Six Hungarian opposition parties from across the political spectrum held the country’s first national primary contest in order to choose the joint candidates who will take on the country’s long-serving and increasingly autocratic prime minister Viktor Orbán and his Fidesz party in the next parliamentary elections in 2022. Andrea Virág, Director of strategy at Republikon Institute, presents key takeaways from the Hungarian opposition primaries.
The pandemic can rule the agenda, but it cannot rule the ideology. This is the main lesson of the past few days in Hungary. The government has introduced restrictions and a crisis management plan, while PM Viktor Orbán has began writing the new chapter of the Hungarian ideological-cultural war in the meantime.
Hungary held its municipal elections on October 13, 2019. Although the opposition and the regnant Fidesz party applied starkly different communication strategies, one topic featured in both campaigns: antisemitism.
Looking at the results in the V4 countries (Slovakia, Poland, the Czech Republic, and Hungary) helps gain a better understanding of the popularity of liberals. In the 2019 European elections, liberal parties performed quite well, especially in light of the popularity of the far-right in the region.
A study by McKinsey & Company showed that 49% of the working hours in Hungary can be automated with the already existing technologies. This does not necessarily mean that these jobs will be lost forever, but they are going to be transformed.
There is a significant, 7% decrease in the ratio of voters who support the continuation of the present Fidesz government, while the ratio of those who support Jobbik (the radical right party) or a coalition of the leftist, liberal parties has increased – shows the public opinion study by Republikon Institute in November 2016.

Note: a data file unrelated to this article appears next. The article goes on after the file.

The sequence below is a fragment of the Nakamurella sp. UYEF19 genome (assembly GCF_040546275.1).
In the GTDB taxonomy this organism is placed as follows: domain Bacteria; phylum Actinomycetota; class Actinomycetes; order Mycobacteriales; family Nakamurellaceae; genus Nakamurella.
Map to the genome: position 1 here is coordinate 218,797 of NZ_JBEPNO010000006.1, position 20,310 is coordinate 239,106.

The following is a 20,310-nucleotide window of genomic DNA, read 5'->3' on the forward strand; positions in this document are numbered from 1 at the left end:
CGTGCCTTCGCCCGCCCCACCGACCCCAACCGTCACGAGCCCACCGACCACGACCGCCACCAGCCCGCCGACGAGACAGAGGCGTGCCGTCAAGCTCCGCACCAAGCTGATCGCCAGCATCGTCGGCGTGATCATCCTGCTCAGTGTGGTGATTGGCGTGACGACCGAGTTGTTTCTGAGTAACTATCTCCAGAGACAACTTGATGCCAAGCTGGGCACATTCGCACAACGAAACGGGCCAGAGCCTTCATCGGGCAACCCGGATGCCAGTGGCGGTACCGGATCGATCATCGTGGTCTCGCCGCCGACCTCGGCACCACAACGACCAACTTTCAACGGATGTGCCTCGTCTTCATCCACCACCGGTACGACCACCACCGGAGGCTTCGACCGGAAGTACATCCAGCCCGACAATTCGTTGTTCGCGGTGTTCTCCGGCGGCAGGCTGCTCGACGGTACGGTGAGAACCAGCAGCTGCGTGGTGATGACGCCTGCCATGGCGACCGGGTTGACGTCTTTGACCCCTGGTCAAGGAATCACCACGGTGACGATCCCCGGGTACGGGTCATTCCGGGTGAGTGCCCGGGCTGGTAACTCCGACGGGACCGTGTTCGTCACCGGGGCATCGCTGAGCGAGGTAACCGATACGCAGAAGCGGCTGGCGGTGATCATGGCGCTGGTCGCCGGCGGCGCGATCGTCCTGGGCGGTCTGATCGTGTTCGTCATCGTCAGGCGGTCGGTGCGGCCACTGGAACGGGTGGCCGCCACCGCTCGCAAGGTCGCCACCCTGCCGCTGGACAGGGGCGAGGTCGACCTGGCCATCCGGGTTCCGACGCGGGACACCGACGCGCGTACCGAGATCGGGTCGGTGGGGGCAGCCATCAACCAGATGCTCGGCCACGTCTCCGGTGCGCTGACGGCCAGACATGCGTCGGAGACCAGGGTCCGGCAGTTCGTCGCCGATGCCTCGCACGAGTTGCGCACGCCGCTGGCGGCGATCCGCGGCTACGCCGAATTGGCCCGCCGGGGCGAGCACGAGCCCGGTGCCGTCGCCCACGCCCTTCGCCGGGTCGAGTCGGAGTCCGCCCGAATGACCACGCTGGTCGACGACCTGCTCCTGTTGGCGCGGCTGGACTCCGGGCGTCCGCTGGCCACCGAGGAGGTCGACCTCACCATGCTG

April 20, 2016, marked the beginning of a brand new chapter in the history of the Hungarian radical right-wing party, Jobbik. The party’s leader, Gábor Vona, declared emblematic party leaders Előd Novák, István Szávay, and István Apáti shall not run for the office of the party’s vice president.
Since the middle of January, the question of conscription has been in the center of public attention in Hungary. Leader of the parliamentary group of Fidesz expressed plans to change the current system but did not mention any exact agenda. The majority of opposition parties immediately objected the idea.
Hungarian citizens can be more engaged and active in politics, though it is not certain, whether the Podemos-model as a whole can be simply copied. There are differences in the political culture as well as taste, not to mention that for many the radical rightist Jobbik is also an acceptable anti-regime alternative.
Zoltán Kész’s victory shattered the two third majority of governing party Fidesz in the parliament. Using this supermajority, the government has implemented a new constitution and new laws curtailing the freedom of speech, human rights and the power of the constitutional court since 2010. Hungary has also become fearfully friendly with Russia regardless of the growing tensions between the EU and Putin.